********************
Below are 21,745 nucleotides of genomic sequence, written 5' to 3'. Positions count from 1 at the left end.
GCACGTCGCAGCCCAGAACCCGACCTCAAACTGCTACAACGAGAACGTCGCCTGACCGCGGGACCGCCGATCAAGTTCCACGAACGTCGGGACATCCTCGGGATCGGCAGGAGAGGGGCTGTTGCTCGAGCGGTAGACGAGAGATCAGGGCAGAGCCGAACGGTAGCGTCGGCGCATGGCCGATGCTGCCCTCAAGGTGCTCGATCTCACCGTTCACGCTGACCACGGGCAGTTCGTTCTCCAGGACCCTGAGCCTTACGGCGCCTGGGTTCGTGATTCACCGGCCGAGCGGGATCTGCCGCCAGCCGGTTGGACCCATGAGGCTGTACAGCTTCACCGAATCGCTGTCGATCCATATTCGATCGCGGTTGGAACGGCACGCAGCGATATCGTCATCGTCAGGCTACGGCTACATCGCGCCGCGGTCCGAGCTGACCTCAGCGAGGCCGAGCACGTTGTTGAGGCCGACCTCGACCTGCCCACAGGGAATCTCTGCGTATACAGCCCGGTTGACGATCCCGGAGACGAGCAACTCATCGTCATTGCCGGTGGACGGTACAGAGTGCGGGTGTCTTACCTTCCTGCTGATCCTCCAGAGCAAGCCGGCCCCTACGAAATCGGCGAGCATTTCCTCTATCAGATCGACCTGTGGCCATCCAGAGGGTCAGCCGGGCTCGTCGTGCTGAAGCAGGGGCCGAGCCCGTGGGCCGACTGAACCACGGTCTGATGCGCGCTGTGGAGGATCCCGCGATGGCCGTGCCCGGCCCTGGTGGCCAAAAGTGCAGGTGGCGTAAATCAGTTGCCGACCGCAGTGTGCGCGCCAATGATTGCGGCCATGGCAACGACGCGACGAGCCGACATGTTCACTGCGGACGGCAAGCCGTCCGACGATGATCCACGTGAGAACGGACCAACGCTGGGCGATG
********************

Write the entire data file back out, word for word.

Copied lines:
Below are 21,745 nucleotides of genomic sequence, written 5' to 3'. Positions count from 1 at the left end.
GCACGTCGCAGCCCAGAACCCGACCTCAAACTGCTACAACGAGAACGTCGCCTGACCGCGGGACCGCCGATCAAGTTCCACGAACGTCGGGACATCCTCGGGATCGGCAGGAGAGGGGCTGTTGCTCGAGCGGTAGACGAGAGATCAGGGCAGAGCCGAACGGTAGCGTCGGCGCATGGCCGATGCTGCCCTCAAGGTGCTCGATCTCACCGTTCACGCTGACCACGGGCAGTTCGTTCTCCAGGACCCTGAGCCTTACGGCGCCTGGGTTCGTGATTCACCGGCCGAGCGGGATCTGCCGCCAGCCGGTTGGACCCATGAGGCTGTACAGCTTCACCGAATCGCTGTCGATCCATATTCGATCGCGGTTGGAACGGCACGCAGCGATATCGTCATCGTCAGGCTACGGCTACATCGCGCCGCGGTCCGAGCTGACCTCAGCGAGGCCGAGCACGTTGTTGAGGCCGACCTCGACCTGCCCACAGGGAATCTCTGCGTATACAGCCCGGTTGACGATCCCGGAGACGAGCAACTCATCGTCATTGCCGGTGGACGGTACAGAGTGCGGGTGTCTTACCTTCCTGCTGATCCTCCAGAGCAAGCCGGCCCCTACGAAATCGGCGAGCATTTCCTCTATCAGATCGACCTGTGGCCATCCAGAGGGTCAGCCGGGCTCGTCGTGCTGAAGCAGGGGCCGAGCCCGTGGGCCGACTGAACCACGGTCTGATGCGCGCTGTGGAGGATCCCGCGATGGCCGTGCCCGGCCCTGGTGGCCAAAAGTGCAGGTGGCGTAAATCAGTTGCCGACCGCAGTGTGCGCGCCAATGATTGCGGCCATGGCAACGACGCGACGAGCCGACATGTTCACTGCGGACGGCAAGCCGTCCGACGATGATCCACGTGAGAACGGACCAACGCTGGGCGATG